8. Monica Edinger says:

    (sorry, but one more). Expecting 3-5 graders to read an informational text with the underlying knowledge that it is offering only one point of view is unrealistic. They are still getting their basic skills together. Sort of as if they have just learned how to make an omelet and are busy doing it as well, totally focused on that. Being told they can put curry into it or some other thing that is not yet in their idea bank just isn’t going to work. They will ignore it because they aren’t ready for it; they are still refining their skill of create a good basic omelet. So it is with informational reading. They are refining and gaining confidence reading such books and pushing them to a place where they are reading with a sense that this is only one point of view is beyond them at this stage of their learning.

  9. Marc Aronson says:

    I do not have your classroom experience, Monica, but I must disagree. Children hear multiple nonfiction points of view every day — gossip, “did you hear X did Y” they have to evaluate the truth of those stories, to compare and contrast, and to arrive and their own judgment.

    Or if a kid is a sports fan, “Roger Clements took steriods,” “No, he did not.” {break]

  10. m says:

    But there is a bigger point here — in fact every nonfiction book reflects a point of view. Being exposed to books that make a case, make an argument helps kids to understand that — and also gives them a model for their own expository writing.

    (more on this in another blog)

  11. Monica Edinger says:

    This idea of theories in, say, history, is pretty sophisticated. Yes, we have the kids begin to write expository pieces where they defend a point of view; perhaps have them read a few editorials. But this doesn’t mean they get that this is the case in all their books too. Frankly, adults don’t get it so why expects that kids will. You are expecting kids to read (8-10 year olds that is) at a level they are not ready to do. And more so ,that they don’t do. Talking and listening are not the same as reading and writing. Kids don’t necessarily move from one to the other at the same level. They may be at one level when they talk about such things and another when they read. And they may get this when shown some editorials, but not with all informational books.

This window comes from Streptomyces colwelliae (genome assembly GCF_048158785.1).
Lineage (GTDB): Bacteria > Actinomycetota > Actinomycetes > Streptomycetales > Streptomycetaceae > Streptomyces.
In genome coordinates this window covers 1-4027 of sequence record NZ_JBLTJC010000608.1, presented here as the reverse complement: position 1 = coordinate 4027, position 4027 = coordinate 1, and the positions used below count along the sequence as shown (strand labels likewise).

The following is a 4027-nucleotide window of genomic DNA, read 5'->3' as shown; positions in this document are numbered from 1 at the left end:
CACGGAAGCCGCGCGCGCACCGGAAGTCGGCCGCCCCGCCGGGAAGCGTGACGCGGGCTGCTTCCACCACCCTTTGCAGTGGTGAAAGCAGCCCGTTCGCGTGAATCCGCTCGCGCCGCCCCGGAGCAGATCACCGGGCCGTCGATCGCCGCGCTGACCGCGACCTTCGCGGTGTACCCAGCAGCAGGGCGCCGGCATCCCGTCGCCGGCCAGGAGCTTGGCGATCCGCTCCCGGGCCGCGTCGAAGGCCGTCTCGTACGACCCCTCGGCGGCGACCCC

12. Peni Griffin says:

    Speaking for myself – I learned to think from reading lots of books on the same topic and seeing how they argued with each other. Books on Fortean topics (UFOs, ghosts, etc.) are stellar for this.

    You cannot control how many books a kid looks at. You can control how many books with strong voices and differing viewpoints are available to him. If you give him the chance, he may not take it; that’s not your responsibility. If you don’t give him the chance, he won’t, and that will be your responsibility.

    If a kid is interested in a subject, he will read everything he can find on that subject. You only have to have that “aha!” moment once.

    Don’t teachers require multiple sources on papers anymore? Mine always did, and a pain in the butt it was sometimes, too, when the library only had one ancient bio of Edith Cavell or Madame Chiang Kai Chek.